A Distant Mirror

As Berlin goes to war, Tokyo continues to march through Asia

Deceit. Terror. The compulsion to perfect an impossible master plan. Nazi Germany's plunge into madness may have convulsed Europe, but Imperial Japan had set out on the same course eight years earlier in East Asia. The war there was already raging in September 1939, and no end was in sight.

On Sept. 18, 1931, a Japanese army lieutenant meticulously wired 42 cubes of yellow blasting powder and buried the load in the earth 5 ft. from railroad tracks north of the Manchurian city of Mukden (now Shenyang). The explosives would throw a lot of dirt but cause little damage to the...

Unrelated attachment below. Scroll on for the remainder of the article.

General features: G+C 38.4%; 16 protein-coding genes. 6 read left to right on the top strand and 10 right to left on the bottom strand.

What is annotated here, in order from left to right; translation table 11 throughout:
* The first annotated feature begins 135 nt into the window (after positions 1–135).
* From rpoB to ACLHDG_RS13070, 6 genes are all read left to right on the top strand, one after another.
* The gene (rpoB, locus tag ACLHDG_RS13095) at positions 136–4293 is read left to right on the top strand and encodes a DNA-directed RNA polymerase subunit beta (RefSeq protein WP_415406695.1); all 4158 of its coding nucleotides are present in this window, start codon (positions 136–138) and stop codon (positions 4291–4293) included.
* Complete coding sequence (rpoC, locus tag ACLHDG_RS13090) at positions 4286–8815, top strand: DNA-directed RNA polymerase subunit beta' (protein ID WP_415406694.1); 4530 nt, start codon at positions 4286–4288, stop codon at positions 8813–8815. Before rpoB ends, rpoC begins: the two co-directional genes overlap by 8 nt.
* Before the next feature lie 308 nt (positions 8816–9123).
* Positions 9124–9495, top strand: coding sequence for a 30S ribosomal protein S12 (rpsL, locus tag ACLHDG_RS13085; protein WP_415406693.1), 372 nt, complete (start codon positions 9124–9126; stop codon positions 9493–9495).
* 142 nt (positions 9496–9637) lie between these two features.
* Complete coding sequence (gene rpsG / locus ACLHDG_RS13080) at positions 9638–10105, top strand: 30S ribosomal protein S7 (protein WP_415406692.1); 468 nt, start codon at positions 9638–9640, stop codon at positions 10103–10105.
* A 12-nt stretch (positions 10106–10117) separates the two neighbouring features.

Want the full story?

Subscribe Now

Subscribe
Subscribe

Get TIME the way you want it

  • One Week Digital Pass — $4.99
  • Monthly Pay-As-You-Go DIGITAL ACCESS$2.99
  • One Year ALL ACCESSJust $30!   Best Deal!
    Print Magazine + Digital Edition + Subscriber-only Content on TIME.com

Learn more about the benefits of being a TIME subscriber

If you are already a subscriber sign up — registration is free!